Rambam's Ladder: A Meditation on Generosity and Why it is Necessary to Give

Rambam's Ladder: A Meditation on Generosity and Why it is Necessary to Give

by Julie Salamon
     
 

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The Eight Steps of Giving

Nearly a thousand years ago the great philosopher and physician Maimonides, known to Hebrew scholars as Rambam, pondered the question of righteousness Out of it came the Ladder of Charity.

Rambam's Ladder, written by Julie Salamon, the bestselling author and New York Times culture writer, is a book that will inspire every

Overview

The Eight Steps of Giving

Nearly a thousand years ago the great philosopher and physician Maimonides, known to Hebrew scholars as Rambam, pondered the question of righteousness Out of it came the Ladder of Charity.

Rambam's Ladder, written by Julie Salamon, the bestselling author and New York Times culture writer, is a book that will inspire every reader to get a toehold on the ladder and start climbing. In eight chapters, one for each rung, the book helps us navigate the world of giving. How much to give? How do we know if our gifts are being used wisely? Is it bettter to give anonymously? Along the way, Rambam's Ladder will help all of us make our lives, and the lives of those around us, better.

Editorial Reviews

The New York Times
Rambam's Ladder is small in size but very humbling. It asks readers to judge themselves in the light of altruism. Experts agree that "most people are overly optimistic about themselves," Ms. Salamon writes. I agree, but with conscientious effort, after reading Rambam's Ladder, I've already moved from Reluctance, giving begrudgingly, to Proportion, giving less to the poor than is proper, but doing so cheerfully. — Gail Buckley
Publishers Weekly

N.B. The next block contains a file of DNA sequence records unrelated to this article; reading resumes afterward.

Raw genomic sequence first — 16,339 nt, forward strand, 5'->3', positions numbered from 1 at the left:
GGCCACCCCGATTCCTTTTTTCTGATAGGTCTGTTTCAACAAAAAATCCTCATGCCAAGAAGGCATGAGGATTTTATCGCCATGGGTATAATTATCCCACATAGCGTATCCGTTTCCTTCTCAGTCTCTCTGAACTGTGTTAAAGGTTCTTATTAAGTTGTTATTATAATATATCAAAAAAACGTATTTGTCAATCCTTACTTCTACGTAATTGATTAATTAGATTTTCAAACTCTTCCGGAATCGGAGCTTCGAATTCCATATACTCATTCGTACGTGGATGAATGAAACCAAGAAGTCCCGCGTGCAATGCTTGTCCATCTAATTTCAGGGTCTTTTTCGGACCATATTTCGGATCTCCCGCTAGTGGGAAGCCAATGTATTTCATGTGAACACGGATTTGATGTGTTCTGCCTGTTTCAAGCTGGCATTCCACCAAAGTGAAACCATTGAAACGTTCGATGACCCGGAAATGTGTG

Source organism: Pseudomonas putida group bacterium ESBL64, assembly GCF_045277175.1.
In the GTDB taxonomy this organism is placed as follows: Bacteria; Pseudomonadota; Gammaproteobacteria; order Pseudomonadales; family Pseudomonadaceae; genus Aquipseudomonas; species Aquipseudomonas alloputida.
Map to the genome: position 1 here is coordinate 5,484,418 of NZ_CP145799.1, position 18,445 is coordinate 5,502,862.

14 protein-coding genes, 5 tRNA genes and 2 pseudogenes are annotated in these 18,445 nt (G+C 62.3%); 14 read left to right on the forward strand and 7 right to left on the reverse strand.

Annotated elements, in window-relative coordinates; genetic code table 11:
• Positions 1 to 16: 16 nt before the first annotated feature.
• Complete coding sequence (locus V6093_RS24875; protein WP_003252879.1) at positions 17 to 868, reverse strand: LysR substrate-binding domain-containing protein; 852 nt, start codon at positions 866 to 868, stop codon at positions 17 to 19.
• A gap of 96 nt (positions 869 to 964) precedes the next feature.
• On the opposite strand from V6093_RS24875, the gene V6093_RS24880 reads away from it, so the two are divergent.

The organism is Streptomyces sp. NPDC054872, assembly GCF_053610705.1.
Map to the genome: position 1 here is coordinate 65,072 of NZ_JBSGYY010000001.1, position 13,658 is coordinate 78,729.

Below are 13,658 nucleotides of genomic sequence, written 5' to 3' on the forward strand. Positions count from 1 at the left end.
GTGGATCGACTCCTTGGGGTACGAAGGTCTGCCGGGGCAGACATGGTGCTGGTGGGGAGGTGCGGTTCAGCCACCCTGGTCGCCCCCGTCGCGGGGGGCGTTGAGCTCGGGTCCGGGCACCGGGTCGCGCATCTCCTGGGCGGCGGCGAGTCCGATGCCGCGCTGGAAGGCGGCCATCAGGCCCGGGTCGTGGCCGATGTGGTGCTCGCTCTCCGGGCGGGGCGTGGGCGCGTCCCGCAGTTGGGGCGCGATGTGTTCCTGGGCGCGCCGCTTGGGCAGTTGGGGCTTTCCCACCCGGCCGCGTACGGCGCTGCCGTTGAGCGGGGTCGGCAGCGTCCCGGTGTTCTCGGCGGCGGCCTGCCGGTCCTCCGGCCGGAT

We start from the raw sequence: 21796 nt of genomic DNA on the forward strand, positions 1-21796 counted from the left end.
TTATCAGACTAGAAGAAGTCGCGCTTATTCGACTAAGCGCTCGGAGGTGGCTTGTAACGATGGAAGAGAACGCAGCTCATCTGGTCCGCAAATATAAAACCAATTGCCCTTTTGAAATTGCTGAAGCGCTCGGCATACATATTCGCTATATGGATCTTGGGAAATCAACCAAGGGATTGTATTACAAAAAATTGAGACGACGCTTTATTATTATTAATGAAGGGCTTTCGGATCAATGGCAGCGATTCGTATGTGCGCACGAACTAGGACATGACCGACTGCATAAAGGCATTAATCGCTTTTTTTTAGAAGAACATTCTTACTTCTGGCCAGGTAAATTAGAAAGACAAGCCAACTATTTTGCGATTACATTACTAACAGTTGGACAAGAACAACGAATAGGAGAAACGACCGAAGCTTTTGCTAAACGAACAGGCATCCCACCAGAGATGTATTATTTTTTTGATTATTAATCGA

Rambam (also known as Maimonides) was a 12th-century Jewish scholar and physician to the Egyptian sultan. Among his influential writings on Jewish law is an eight-step program on giving to the poor. Salamon (Facing the Wind) provides a thoughtful exploration of each one of Rambam's steps, from the lowest kind of charity-giving begrudgingly-to the highest form-the gift of self-reliance, so that the recipient, through a loan or a job, will not have to beg again. Salamon grounds her philosophical musings with concrete descriptions of how charity is practiced and regarded in contemporary life. For example, the second part of step four-handing money to the poor before being asked, perhaps shaming the recipient-is embraced by conservatives like Gertrude Himmelfarb, who believes that those who receive handouts should feel ashamed. Running through Salamon's well-crafted and nuanced prose is a personal anecdote about David, a homeless man who approached her on the street. At first, she would only refer him to the agency where she volunteered (the Bowery Residents Committee) or give him money reluctantly (step one). As she came to understand his story, Salamon began to hand David money without being asked (step three). On September 11, 2001, Bowery Residents clients, usually on the receiving end of charity, offered water, chairs and other assistance to people fleeing the World Trade Center disaster. Drawing a humanistic and inspirational message from Rambam's ladder, Salamon is convinced that, in the end, we are measured not by what we have, but by what we give to one another. 20-city author tour. (Oct.) Copyright 2003 Reed Business Information.